Luna Kafé e-zine  Luna Kafé record review
coverpic flag US - California - Full Moon 119 - 06/11/06

Alias & Tarsier

This is the first time I've seen Tarsier's name, but from the sound of her voice surely she's been doing great things. Thanks goes to Alias for shining a little more light on her beauty. Song 1, "Cub", begins with light drums and a very pretty piano part. Her voice enters after 30 seconds. I'm listening for a strong melody; a strong 1-note bassline enters at the 50 second mark. And then the song's off. The melody is elusive, but not bad. It is gutsy to place such a tricky song first. It makes you really want to hear to keep going, which is a great thing.

We continue with "Rising Sun". The melody again is fairly slow moving and quite unsingalongable. The drums that enter at the 1:07 mark are big and catching. There is a certain sense of immediacy that I can feel coming through tiny metaphorical cracks in Tarsier's voice. It is these feelings that truly make me like this, my subjective prejudice towards enjoying Anticon aside. Indeed this is shaping up to be a great album.

The first really great song comes next, however. I first heard it up at Mark's. The feeling was so sad and hopeful. This song is the first to reach the depths of darkness that Brookland/Oaklyn promises. When Alias starts raping, all the backgrounds dropping out, there is an understanding that is reached. I'd rather stay in on a Friday night with this and listen sober than go out and get drunk. Perhaps that seems a shallow way of describing "Last Nail"'s power. It is a beautiful song.

Guitar greets us in "Dr. C". A melody with an emphasis on the 9th and 7th scale degrees is here. These scale degrees always seem to get to me. And this melody is a little more singalongable than any that have yet presented themselves, although it would take many listens. The apparent elusiveness of Tarsier's melodies is proving quite brave to me. "Keep your secret, brother, forever. Night begins to blow up. You're surrounded".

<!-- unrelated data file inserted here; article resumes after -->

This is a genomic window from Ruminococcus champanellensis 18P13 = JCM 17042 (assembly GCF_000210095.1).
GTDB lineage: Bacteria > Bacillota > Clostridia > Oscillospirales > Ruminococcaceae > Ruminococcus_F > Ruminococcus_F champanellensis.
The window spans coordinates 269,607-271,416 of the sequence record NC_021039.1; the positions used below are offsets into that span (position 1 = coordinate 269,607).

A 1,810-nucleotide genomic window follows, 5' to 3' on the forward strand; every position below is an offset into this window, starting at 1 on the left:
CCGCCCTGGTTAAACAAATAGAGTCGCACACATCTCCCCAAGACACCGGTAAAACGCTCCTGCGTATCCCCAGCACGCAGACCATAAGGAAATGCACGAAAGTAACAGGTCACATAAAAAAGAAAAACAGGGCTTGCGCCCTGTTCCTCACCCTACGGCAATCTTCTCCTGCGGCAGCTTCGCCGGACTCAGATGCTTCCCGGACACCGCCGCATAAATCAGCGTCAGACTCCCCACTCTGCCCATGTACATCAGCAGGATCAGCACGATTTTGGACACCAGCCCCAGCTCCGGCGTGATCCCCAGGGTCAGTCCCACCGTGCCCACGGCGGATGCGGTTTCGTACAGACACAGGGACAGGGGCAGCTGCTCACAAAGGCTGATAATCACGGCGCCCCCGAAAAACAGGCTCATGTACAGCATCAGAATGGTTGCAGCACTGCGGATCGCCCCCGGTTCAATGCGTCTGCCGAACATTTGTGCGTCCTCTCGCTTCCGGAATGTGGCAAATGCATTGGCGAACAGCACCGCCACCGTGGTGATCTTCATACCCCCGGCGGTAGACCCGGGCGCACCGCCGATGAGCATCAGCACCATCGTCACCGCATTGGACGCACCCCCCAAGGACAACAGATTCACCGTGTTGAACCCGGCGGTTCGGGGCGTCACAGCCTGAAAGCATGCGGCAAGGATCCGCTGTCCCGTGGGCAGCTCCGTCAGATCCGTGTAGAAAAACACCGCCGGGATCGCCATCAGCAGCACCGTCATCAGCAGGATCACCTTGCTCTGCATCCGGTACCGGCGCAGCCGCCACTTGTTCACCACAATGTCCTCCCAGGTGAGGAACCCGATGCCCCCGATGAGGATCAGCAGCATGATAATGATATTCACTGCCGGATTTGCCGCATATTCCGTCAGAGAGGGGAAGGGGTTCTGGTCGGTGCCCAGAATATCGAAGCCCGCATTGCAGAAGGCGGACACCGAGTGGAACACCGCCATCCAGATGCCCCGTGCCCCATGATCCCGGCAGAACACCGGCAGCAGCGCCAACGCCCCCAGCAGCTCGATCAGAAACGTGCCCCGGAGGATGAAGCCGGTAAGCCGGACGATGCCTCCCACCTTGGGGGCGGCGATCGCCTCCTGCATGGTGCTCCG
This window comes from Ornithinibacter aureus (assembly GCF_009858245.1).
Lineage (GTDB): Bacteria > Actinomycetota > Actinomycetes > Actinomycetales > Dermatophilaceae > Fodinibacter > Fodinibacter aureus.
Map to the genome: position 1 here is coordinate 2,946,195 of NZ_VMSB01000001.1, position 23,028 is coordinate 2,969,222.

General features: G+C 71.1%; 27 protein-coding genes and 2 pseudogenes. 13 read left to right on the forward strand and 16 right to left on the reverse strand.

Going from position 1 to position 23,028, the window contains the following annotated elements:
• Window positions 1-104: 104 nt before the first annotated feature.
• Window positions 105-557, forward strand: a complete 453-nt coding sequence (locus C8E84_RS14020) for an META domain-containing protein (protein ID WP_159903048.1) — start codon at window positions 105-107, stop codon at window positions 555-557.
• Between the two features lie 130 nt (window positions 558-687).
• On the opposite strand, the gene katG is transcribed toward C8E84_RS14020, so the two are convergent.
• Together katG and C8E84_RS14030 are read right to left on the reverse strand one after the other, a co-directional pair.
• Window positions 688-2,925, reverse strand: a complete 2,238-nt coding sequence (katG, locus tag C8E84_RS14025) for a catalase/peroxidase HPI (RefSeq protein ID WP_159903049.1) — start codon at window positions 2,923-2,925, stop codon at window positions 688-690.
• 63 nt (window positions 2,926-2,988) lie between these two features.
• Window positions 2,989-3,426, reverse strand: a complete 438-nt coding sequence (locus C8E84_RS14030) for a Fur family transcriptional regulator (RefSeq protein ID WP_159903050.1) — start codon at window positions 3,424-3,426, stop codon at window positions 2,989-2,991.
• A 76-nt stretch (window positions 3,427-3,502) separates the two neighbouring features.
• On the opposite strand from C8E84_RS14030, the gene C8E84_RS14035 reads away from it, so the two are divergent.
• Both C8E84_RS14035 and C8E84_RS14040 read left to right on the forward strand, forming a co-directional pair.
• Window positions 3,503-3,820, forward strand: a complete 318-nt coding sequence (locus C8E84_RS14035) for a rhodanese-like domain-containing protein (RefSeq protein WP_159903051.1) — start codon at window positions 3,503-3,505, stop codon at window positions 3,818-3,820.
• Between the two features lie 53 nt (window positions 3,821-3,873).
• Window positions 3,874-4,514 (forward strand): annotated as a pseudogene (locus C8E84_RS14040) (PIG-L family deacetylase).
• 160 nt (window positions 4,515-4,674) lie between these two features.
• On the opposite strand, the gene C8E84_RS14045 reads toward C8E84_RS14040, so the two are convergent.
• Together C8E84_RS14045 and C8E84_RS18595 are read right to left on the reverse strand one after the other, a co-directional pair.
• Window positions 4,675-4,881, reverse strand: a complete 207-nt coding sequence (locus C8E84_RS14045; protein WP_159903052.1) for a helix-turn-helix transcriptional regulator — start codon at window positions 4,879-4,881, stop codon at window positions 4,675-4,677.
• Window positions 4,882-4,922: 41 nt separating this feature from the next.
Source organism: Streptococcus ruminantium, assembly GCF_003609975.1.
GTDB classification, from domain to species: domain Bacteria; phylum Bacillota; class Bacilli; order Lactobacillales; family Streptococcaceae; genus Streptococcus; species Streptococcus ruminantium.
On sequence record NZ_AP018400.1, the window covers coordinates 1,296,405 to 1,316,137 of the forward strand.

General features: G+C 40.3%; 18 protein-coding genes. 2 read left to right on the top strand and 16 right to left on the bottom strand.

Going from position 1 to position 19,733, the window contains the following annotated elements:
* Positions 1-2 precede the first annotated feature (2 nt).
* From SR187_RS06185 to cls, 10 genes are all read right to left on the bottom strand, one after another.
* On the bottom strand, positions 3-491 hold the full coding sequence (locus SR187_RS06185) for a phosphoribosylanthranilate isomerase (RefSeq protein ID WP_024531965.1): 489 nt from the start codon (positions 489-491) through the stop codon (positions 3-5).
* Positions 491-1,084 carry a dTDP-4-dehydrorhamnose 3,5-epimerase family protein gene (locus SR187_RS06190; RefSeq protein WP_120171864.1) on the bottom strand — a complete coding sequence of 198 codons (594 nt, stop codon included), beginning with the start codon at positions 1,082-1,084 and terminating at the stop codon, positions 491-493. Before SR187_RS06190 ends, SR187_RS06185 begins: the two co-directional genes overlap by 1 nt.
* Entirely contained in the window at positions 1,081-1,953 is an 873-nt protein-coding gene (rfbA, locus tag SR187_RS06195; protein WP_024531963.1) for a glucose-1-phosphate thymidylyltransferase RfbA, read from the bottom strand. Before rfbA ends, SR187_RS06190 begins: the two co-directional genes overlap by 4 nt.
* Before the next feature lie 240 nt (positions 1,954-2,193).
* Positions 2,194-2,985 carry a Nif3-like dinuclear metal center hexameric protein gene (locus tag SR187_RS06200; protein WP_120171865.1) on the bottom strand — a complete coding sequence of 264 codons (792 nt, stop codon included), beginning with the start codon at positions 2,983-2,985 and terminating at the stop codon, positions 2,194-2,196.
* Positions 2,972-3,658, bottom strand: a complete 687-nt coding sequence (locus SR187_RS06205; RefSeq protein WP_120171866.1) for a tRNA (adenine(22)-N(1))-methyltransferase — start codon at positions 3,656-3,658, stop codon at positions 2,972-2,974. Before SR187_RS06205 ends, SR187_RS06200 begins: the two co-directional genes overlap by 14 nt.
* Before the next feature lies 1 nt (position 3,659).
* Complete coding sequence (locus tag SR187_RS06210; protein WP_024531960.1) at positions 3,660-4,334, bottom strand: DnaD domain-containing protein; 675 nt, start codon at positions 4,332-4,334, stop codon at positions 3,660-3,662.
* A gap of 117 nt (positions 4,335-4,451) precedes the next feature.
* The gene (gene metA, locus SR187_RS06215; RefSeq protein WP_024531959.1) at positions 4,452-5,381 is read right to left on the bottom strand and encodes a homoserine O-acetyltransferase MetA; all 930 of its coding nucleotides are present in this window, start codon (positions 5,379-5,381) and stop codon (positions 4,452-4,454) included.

Another very dark colored song is next. "Anon" has strong Anticon drums and a very stygian background. This song is unable however to reach the despair of the 1-2 punch that was "Last Nail" and "Dr. C". But I will not say that this hampers the blooming and growing of the album. The sequencing in fact is very sensible; it allows the album to move and be fluid.

Funeral-esque strings introduce "5 Year Eve". "I will not hate you, but I'll soon wear you down", she says. Another slow and challenging song, but very good. It really opens up more than any other song so far; this happens at the 3 minute mark. "Plane the Draws a White Line" seems closer to a pop song than any other so far, giving me a little more of what I deep-down want. This need for pop sensibility is purely subjective and personal however, and I cannot criticize this album for not totally fulfilling it for me. "Luck and Fear" is next. Doseone turns up on this track. His voice is good to hear. This is an historic song for hosting by far the best speed-rap I've heard this year, or in a long time - probably since Busta Rhymes' Anarchy. There is a certain experimental flare to the form of this song as well, making it perhaps the most unique song on Brookland/Oaklyn. "I am a kite" she repeats at the end of this great song.

The album winds down with "Picking the Same Lock" and "Ligaya". You can hear the first sampled vinyl scratches here, a sound that has become sort of signature to many Anticon releases. It is a nice touch. There is a real sense of caring in this song, it seems to leak through more hear than anywhere on the album. Alias' drums, that are certainly signature and perhaps the most tightly wound tapestry of this album, enter strongly yet again. "Ligaya" proves to be an epic conclusion to an epic and challenging listen.

Kudos to Anticon, Alias, Doseone, and not the least of which Ms. Tarsier for a brave and meaningful new record.

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